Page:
Eric Johnson Stratocaster (Rosewood) – Review

Introduced as a companion to its maple necked cousin, this rosewood fingerboard equipped Eric Johnson Artist Series Stratocaster brings to play a myriad of features, painstakingly design by Eric himself through experimentation and live use.


The Stratocaster is based on a 1965 model with a 2- piece contoured light alder body. Finished in thin-skin nitrocellulose lacquer, several new colour options are available to this model including the tropical turquoise version we are reviewing in this article.

Its standout feature is the bound rosewood fingerboard, which is very unusual for a Stratocaster, usually reserved for models such as the new Vintage Reissue Jazzmaster. Other features include the thinner than normal headstock with an extra soft neck to headstock transition, staggered vintage tuners with removes the need for string tees, , a special 57 style tremolo block (with no paint between the base and block) and no tremolo back plate.

As for electronics, these are pretty much standard which the exception of the custom designed pickups tested on the road by Eric himself.

A blonde vintage case with gold interior is also included, as well as a woven strap, ash tray bridge cover and a coil cord.


Unplugged the Strat sounds resonant and vibrant, with an easy low action on the neck. Plug it in to an amp and it comes alive with vintage Strat tones with the bright bite on the bridge, fender quack on positions 2 and 4 (think Dire Straits), almost Jazz on the neck and a useful all-round sound in the middle.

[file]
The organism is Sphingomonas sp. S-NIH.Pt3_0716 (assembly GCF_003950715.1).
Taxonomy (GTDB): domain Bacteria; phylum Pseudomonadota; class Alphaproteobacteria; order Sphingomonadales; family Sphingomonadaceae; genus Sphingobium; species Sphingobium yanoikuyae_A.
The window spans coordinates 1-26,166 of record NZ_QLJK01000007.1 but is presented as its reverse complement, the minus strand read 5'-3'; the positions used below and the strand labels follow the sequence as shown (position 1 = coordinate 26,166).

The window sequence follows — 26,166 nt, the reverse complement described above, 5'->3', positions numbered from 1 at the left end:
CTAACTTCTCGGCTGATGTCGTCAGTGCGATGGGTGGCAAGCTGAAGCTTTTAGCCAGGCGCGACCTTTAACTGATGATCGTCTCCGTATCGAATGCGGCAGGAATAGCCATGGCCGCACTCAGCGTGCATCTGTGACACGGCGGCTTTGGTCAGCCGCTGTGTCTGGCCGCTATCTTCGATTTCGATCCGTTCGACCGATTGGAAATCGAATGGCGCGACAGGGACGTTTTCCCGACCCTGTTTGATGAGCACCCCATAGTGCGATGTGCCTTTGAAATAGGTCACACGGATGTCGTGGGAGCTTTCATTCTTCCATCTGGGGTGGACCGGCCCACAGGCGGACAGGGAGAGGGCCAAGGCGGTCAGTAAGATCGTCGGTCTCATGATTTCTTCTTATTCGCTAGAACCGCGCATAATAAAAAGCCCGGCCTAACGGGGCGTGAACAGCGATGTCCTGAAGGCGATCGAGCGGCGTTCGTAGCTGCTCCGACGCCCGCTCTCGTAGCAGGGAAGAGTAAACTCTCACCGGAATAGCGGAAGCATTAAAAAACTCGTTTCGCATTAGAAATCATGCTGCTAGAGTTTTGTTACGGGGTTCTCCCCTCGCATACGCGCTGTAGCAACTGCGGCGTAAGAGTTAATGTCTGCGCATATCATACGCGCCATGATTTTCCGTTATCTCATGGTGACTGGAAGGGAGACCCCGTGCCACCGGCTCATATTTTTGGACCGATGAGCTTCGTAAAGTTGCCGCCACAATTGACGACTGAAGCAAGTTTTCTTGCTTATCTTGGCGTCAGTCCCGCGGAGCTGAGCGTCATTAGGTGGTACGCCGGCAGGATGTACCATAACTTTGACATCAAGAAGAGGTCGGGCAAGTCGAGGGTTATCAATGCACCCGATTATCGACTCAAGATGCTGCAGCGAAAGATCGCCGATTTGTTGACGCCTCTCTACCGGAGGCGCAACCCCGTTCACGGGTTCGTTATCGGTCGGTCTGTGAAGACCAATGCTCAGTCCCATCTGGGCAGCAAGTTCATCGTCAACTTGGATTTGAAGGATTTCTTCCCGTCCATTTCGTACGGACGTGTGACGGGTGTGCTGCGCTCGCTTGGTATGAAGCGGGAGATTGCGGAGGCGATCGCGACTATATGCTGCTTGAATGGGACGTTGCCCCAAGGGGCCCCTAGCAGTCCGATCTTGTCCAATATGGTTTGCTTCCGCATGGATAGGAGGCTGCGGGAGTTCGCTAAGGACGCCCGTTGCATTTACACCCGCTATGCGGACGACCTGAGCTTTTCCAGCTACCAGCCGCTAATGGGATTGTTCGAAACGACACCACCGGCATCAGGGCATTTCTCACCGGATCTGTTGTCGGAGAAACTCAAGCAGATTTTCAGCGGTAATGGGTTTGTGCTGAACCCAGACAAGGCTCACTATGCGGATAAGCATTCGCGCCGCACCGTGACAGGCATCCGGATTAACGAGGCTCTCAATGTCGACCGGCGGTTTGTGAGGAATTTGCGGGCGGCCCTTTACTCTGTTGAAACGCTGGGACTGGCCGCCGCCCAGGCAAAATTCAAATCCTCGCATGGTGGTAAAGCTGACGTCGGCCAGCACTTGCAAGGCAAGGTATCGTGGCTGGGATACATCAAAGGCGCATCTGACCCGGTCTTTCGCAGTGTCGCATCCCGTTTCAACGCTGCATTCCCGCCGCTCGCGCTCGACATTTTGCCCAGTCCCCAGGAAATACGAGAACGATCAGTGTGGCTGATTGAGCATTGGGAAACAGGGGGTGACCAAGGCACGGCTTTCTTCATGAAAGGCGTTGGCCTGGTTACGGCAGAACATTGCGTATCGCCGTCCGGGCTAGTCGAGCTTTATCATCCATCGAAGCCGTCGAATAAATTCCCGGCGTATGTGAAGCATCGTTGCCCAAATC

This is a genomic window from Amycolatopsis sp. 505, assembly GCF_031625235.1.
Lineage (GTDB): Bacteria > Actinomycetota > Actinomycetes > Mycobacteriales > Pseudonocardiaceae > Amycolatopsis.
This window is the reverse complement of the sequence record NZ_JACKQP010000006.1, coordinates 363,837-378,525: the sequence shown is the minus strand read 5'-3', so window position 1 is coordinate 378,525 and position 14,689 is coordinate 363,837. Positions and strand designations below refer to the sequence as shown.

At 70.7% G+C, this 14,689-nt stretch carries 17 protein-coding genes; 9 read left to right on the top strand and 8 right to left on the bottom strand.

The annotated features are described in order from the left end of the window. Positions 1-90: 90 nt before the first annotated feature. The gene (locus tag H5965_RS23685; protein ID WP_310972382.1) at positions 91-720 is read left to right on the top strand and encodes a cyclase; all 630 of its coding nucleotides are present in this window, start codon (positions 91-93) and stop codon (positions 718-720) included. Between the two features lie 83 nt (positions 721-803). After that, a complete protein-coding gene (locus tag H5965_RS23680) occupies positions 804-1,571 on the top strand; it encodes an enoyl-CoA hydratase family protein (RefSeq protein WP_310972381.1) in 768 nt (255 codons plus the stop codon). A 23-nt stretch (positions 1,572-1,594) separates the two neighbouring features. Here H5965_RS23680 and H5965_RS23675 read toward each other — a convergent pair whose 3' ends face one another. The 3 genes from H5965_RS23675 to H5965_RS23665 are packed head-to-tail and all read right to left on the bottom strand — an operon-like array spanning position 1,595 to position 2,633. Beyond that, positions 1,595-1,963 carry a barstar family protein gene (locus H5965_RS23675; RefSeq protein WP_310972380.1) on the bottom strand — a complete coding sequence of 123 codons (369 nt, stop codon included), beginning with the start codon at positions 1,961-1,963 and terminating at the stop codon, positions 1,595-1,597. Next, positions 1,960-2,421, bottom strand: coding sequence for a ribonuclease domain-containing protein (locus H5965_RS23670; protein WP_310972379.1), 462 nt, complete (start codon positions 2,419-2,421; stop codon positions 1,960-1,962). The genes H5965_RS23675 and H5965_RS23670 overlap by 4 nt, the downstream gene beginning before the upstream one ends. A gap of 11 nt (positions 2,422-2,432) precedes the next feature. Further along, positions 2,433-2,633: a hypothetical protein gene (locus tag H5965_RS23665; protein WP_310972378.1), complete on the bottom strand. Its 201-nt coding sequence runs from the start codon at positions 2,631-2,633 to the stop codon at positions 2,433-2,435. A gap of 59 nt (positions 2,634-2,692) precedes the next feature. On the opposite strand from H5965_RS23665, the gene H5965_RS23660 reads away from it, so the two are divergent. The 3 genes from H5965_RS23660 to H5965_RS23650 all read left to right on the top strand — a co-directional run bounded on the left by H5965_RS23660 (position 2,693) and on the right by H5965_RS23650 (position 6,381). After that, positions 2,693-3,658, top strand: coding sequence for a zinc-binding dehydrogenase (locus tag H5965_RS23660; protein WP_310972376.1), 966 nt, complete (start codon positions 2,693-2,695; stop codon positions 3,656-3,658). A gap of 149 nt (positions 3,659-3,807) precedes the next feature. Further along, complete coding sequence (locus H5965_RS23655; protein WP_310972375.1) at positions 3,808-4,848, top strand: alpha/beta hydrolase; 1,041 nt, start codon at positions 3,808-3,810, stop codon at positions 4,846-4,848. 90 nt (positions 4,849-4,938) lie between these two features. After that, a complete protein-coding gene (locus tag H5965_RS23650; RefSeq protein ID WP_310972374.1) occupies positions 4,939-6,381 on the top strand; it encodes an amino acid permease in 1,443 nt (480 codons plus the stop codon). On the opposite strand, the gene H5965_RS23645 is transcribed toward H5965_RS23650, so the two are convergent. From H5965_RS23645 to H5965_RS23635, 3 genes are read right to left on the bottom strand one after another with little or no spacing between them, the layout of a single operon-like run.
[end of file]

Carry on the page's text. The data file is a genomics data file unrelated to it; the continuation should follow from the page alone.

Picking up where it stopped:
The deep contours allow for a very comfortable playing position with no hard edges “digging in”. Add some overdrive and things warm up and get dirty. The practically blocked tremolo and lack of string tee makes for near perfect tuning stability and I am sure adds extra sustain.


Certainly a high end instrument very capable and its quirky/unique features make it different enough to add to your guitar arsenal even if you already own a Stratocaster (Or two as in my case).

To be honest I originally thought the lack of a tremolo backing plate would bother me but so far I see no need to install one. The only thing you might to consider is if to float the tremolo (movement in both directions) or leave it flat against the body which only allows upwards movement as is stock.

This allows less tremolo action but helps tuning stability.


An excellent instrument, not to be overlooked.

Text and Photos By Ernest H Slade



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